In 1997, I started my second Masters study at Aoyama Gakuin University under the supervision of Professor Akio Watanabe. I argued that politics and policies are heavily entangling telecommunication development. This involved not only local politics but also high politics, such as the cold war background with satellite development and international politics. My Masters thesis tried to focus on these political discussions. In 1999, I finished my thesis which included the recommendation on Japan - United States cooperation for the telecommunication development of the Micronesian region in areas not covered by the University of South Pacific. That is, those areas where the people of Micronesia did not have access to higher education from their home countries.
In 2000, Japan hosted two events: in April the second Pacific Island Leaders Summit, and in July the G8 summit, both in Okinawa-Kyushu. Mr Sasakawa was asked by the late Prime Minister Keizo Obuchi to advice for the second Pacific Islands Leader Summit which was linked to the G8. One of the G8 summit outcomes was the IT Support Scheme with a budget of 15 billion USD (Okinawa Charter on Global Information Society 2000). The Pacific Islands Leader Summit also agreed to Implement the Pacific IT Promotion Projects (Pacific Common Frontiers Initiative Miyazaki Initiative 2000).
The Sasakawa Peace Foundation tried to support a proposal to the Japanese Government for the Distance Education in Micronesia which was developed by three Micronesian countries: Republic of Palau, Federated States of Micronesia and Republic of Marshall Islands. However, the Japanese government declined the proposal. I found that the Japanese government, and more specifically the Ministry of Foreign Affairs, could not understand the need of the Micronesia, especially about the policies and political issues behind the telecommunication development. In 2002 I launched the study committee, ‘Pacific Islands Digital Opportunity Committee’, under a Board of Committee of the Sasakawa Peace Foundation. This committee studied ICT for development (ICT4D) with a wide perspective, especially on policy issues. This committee also tried to support policy reform, especially in Micronesia. As the result there has been policy discussions such as discussion papers from the Republic of Palau under the initiative of Hon Sandra Perantozzi, the first woman Vice President of the Republic of Palau (2001-2004). The Federated States of Micronesia finally announced their ICT policy in 2014 with initiative of Hon. Francis Itimai, Secretary for Transportation, Communications, and Infrastructure of the Federated States of Micronesia, and passed their telecommunication deregulation bill in the same year.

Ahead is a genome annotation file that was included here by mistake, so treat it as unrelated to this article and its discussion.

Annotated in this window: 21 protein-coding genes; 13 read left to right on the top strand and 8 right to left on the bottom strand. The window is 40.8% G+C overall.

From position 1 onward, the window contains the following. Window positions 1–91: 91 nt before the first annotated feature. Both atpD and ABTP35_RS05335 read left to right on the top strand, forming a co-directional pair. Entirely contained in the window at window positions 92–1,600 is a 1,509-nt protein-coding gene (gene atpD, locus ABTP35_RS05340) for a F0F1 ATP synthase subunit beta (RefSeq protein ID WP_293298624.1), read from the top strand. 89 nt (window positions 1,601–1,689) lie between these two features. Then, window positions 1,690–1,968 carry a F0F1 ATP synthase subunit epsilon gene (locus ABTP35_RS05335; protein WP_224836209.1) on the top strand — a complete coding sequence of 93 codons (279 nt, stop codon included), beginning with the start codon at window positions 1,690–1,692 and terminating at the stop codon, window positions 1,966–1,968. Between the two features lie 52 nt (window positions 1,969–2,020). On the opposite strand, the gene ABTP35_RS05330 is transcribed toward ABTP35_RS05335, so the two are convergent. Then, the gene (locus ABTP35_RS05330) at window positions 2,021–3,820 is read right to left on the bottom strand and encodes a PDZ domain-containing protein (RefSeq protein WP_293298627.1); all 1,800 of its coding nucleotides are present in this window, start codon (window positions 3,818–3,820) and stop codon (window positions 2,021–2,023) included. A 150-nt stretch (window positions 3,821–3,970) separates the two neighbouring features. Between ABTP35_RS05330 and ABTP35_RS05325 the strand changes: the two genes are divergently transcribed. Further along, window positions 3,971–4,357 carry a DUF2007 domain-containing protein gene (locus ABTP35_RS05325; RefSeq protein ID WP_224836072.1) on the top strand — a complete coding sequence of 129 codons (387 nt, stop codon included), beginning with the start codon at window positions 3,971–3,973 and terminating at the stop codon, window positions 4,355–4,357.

Recently, towards the end of my thesis writing, the Republic of Palau needed to deregulated their telecommunication bill in order to get access to an Asia Development Bank loan to connect the international undersea telecommunications cable project. I provided intellectual advice on such as deregulation, meaning of Universal Service, with request from the Palauan public, based on my thesis research. As the result Palau government approved the new telecommunication bill which introduced deregulation and competition in their telecommunication service regime, on the 21st September 2015.
When I started my PhD in 2008, the Sasakawa Peace Foundation had a new Chairman and the Pacific Island Nations Fund changed its focus from ICT to maritime security projects. However, telecommunication is always a key component of security, so I could still keep touch with ICT issues in the Pacific within the capacity of the Sasakawa Peace Foundation as well. It is a great opportunity for this study to keep up the current discussions and movement in the development of telecommunication in the Pacific Islands.